Ai Weiwei: Never Sorry

Fri, Aug 10, 2012, 01:00

Directed by Josh Schwartz. Starring Victoria Justice, Jane Levy, Thomas McDonell, Chelsea Handler, Johnny Knoxville, Abby Elliott 12A cert, general release, 90 min

THE LIFE OF the artist Ai Weiwei has been characterised by constant revolution. The son of Communist poet Ai Quig, the younger Ai witnessed his father fall from Party favour during the Cultural Revolution, when the family was sent for reeducation in the remote Xinjiang region on the Pakistan border.

In common with directors Chen Kaige and Zhang Yimou, Ai graduated with Beijing Academy’s Fifth Generation of film-makers. In 1981 he relocated to New York, where he found contemporaries among the No Wave subcultures.

Ai’s work is duly defined by protest. He flips Tiananmen Square the bird in a series of iconic photographs; he spray-paints and smashes ancient Chinese artifacts; he tweets every day about the state of the nation. In China and in the art world, Wi is a rock star, replete with flunkies, apprentices, a fan-base and a young son by a mistress. (This film keeps us waiting to discover what his wife, fellow artist Lu Qing, might make of that particular domestic complication). His studio is the PRC’s answer to Warhol’s factory, a place where the master’s ideas are realised by craftsmen and sculptresses, who liken themselves to assassins.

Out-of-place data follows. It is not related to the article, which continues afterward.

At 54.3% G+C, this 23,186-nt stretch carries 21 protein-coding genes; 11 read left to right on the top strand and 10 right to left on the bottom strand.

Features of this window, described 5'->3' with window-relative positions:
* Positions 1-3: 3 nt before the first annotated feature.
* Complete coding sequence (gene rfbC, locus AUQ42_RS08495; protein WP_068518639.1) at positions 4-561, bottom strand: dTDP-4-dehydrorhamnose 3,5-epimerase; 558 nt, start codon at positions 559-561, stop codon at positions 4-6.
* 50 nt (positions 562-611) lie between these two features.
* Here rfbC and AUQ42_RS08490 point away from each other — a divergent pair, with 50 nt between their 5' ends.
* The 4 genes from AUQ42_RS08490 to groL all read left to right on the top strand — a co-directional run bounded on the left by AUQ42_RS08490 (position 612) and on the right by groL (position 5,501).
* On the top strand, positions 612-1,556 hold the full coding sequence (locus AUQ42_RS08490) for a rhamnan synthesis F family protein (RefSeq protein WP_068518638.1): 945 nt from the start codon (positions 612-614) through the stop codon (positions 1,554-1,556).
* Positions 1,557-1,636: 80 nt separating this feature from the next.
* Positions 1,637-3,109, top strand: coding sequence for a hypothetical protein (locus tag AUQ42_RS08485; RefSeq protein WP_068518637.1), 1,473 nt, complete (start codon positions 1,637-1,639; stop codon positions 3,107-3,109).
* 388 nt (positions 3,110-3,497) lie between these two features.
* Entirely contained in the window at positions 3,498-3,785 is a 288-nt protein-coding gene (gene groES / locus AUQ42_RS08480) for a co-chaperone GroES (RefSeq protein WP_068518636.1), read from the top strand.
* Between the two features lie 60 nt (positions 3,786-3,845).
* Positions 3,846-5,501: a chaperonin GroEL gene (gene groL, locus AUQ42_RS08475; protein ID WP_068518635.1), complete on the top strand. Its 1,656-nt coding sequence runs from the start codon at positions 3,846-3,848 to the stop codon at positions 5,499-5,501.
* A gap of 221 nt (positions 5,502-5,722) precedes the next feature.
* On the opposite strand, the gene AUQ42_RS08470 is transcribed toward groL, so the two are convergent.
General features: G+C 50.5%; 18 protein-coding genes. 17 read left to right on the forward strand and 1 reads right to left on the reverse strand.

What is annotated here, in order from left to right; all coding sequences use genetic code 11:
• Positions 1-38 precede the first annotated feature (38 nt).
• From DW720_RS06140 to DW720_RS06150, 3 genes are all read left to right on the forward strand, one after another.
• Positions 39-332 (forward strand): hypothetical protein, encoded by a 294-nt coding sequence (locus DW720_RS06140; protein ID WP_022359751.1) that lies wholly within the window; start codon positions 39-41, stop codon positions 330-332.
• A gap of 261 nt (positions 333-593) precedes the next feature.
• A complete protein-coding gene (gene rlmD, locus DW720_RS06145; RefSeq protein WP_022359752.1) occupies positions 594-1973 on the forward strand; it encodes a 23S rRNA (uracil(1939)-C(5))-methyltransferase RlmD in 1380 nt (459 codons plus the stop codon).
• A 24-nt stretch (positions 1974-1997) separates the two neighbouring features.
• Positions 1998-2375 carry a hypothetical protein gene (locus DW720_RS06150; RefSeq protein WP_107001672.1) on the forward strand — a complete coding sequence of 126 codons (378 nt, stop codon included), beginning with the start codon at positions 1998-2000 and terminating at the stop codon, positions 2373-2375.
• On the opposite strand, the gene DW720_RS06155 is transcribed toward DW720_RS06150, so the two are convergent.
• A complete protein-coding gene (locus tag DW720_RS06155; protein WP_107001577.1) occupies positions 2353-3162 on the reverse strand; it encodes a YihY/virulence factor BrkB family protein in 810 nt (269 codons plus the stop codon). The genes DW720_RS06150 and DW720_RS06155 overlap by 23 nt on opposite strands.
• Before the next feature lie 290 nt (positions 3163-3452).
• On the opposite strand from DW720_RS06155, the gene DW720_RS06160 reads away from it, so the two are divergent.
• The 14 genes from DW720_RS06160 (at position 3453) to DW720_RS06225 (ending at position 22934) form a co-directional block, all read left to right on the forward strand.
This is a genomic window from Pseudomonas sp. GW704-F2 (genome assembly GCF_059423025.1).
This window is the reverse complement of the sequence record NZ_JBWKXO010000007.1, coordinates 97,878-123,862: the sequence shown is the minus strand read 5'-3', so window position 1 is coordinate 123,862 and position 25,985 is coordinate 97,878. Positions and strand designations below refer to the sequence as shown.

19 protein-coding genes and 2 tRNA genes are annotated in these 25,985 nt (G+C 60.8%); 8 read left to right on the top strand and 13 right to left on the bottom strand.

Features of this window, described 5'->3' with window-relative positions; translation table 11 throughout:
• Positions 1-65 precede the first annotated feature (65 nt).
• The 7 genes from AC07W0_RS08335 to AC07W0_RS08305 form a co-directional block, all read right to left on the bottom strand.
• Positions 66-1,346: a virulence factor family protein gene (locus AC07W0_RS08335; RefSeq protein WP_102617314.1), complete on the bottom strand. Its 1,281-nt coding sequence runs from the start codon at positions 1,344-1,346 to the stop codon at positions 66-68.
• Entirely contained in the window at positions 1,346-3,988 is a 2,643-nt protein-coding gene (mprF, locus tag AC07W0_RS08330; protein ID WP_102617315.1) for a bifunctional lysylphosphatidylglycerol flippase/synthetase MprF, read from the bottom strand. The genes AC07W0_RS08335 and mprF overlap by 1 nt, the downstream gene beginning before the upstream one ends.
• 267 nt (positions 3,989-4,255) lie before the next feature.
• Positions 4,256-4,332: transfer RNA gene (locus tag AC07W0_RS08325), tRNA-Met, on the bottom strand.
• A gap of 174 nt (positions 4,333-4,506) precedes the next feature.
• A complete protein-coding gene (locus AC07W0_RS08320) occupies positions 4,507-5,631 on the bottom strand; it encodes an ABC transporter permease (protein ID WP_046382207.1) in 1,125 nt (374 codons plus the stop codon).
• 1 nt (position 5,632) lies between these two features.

But Ai’s status, as documentarian Alison Klayman soon discovers, may not be enough to protect him from the authorities he seeks to criticise.

Klayman’s fascinating, crusading picture is a happy accident. The American journalist was shooting Ai’s campaign to collect all the names of children killed in shoddily built schools during the 2008 Sichuan earthquake just as the project sparked the interest of government agencies.

Friends and family repeatedly acknowledge that Ai is a hooligan and instigator; Ai repeatedly owns that if he does nothing, nothing will change. In the run-up to major exhibits in Munich and London, there’s a palpable sense that things are coming to a head.

This essential, finely honed biographical portrait is jollied along by all the ironies and complexities of modern China. Time and again we see dissidents arrested and sentenced for Orwellian-sounding crimes, but their very existence trumpets change. As Ai’s plight, onscreen at least, comes to a dramatic, unexpected close, there’s an equally unexpected sense of optimism. TARA BRADY

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